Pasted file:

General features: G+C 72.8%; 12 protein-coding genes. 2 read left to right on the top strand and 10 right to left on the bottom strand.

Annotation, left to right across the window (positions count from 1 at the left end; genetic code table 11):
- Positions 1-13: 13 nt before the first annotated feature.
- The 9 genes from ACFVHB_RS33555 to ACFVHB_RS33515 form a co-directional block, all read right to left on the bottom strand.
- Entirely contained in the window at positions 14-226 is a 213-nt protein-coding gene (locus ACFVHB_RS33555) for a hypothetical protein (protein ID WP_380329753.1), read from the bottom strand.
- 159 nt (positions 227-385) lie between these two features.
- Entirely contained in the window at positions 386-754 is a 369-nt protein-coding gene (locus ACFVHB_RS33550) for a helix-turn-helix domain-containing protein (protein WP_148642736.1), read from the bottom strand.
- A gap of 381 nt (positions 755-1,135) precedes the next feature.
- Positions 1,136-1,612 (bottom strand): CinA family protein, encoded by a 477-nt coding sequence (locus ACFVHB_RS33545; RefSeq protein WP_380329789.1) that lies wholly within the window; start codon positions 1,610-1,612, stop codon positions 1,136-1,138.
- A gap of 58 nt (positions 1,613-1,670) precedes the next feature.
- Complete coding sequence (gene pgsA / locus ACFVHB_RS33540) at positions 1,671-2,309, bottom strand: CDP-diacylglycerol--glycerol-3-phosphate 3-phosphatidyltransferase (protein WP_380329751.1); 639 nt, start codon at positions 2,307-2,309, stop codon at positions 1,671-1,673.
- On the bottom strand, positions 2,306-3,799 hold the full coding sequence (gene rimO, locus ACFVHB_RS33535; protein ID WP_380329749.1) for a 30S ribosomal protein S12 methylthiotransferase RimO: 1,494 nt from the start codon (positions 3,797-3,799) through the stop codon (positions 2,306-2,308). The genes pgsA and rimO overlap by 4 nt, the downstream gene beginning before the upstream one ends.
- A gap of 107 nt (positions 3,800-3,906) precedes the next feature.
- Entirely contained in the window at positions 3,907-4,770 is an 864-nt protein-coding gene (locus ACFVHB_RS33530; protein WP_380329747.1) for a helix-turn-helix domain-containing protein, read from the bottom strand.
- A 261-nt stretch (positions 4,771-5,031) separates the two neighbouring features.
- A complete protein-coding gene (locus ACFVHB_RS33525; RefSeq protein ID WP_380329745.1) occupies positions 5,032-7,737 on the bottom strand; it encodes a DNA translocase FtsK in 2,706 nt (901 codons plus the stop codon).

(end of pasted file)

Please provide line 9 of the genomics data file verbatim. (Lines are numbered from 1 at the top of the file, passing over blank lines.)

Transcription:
- Positions 1,136-1,612 (bottom strand): CinA family protein, encoded by a 477-nt coding sequence (locus ACFVHB_RS33545; RefSeq protein WP_380329789.1) that lies wholly within the window; start codon positions 1,610-1,612, stop codon positions 1,136-1,138.